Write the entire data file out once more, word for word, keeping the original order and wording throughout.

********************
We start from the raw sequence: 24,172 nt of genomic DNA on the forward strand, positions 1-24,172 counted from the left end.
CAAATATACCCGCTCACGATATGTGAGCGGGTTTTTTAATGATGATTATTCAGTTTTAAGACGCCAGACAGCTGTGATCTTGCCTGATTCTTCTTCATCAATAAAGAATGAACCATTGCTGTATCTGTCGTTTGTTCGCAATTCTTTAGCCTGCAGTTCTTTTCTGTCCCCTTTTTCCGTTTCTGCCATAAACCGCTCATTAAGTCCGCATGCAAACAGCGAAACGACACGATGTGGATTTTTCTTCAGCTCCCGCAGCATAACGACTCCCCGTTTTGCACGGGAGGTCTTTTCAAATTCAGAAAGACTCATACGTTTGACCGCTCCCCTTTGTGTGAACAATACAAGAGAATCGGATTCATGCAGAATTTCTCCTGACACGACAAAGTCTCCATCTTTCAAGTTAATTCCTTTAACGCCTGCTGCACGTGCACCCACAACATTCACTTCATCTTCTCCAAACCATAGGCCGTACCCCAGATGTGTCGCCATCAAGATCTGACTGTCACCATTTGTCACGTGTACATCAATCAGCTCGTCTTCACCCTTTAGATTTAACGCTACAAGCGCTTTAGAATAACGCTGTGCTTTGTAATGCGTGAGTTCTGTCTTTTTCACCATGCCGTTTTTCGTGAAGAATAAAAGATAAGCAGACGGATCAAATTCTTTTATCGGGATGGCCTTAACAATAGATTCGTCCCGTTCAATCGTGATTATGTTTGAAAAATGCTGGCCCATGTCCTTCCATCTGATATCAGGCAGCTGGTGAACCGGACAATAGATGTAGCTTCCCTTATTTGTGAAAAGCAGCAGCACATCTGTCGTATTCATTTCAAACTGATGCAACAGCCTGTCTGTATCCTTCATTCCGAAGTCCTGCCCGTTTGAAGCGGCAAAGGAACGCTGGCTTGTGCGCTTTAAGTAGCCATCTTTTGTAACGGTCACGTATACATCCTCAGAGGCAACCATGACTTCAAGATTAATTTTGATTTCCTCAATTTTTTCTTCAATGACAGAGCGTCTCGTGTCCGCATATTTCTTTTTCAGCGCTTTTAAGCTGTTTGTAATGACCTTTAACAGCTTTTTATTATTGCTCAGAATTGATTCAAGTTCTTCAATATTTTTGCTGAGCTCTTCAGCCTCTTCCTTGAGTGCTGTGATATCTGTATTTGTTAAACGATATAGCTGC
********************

We start from the raw sequence: 24,172 nt of genomic DNA on the forward strand, positions 1-24,172 counted from the left end.
CAAATATACCCGCTCACGATATGTGAGCGGGTTTTTTAATGATGATTATTCAGTTTTAAGACGCCAGACAGCTGTGATCTTGCCTGATTCTTCTTCATCAATAAAGAATGAACCATTGCTGTATCTGTCGTTTGTTCGCAATTCTTTAGCCTGCAGTTCTTTTCTGTCCCCTTTTTCCGTTTCTGCCATAAACCGCTCATTAAGTCCGCATGCAAACAGCGAAACGACACGATGTGGATTTTTCTTCAGCTCCCGCAGCATAACGACTCCCCGTTTTGCACGGGAGGTCTTTTCAAATTCAGAAAGACTCATACGTTTGACCGCTCCCCTTTGTGTGAACAATACAAGAGAATCGGATTCATGCAGAATTTCTCCTGACACGACAAAGTCTCCATCTTTCAAGTTAATTCCTTTAACGCCTGCTGCACGTGCACCCACAACATTCACTTCATCTTCTCCAAACCATAGGCCGTACCCCAGATGTGTCGCCATCAAGATCTGACTGTCACCATTTGTCACGTGTACATCAATCAGCTCGTCTTCACCCTTTAGATTTAACGCTACAAGCGCTTTAGAATAACGCTGTGCTTTGTAATGCGTGAGTTCTGTCTTTTTCACCATGCCGTTTTTCGTGAAGAATAAAAGATAAGCAGACGGATCAAATTCTTTTATCGGGATGGCCTTAACAATAGATTCGTCCCGTTCAATCGTGATTATGTTTGAAAAATGCTGGCCCATGTCCTTCCATCTGATATCAGGCAGCTGGTGAACCGGACAATAGATGTAGCTTCCCTTATTTGTGAAAAGCAGCAGCACATCTGTCGTATTCATTTCAAACTGATGCAACAGCCTGTCTGTATCCTTCATTCCGAAGTCCTGCCCGTTTGAAGCGGCAAAGGAACGCTGGCTTGTGCGCTTTAAGTAGCCATCTTTTGTAACGGTCACGTATACATCCTCAGAGGCAACCATGACTTCAAGATTAATTTTGATTTCCTCAATTTTTTCTTCAATGACAGAGCGTCTCGTGTCCGCATATTTCTTTTTCAGCGCTTTTAAGCTGTTTGTAATGACCTTTAACAGCTTTTTATTATTGCTCAGAATTGATTCAAGTTCTTCAATATTTTTGCTGAGCTCTTCAGCCTCTTCCTTGAGTGCTGTGATATCTGTATTTGTTAAACGATATAGCTGC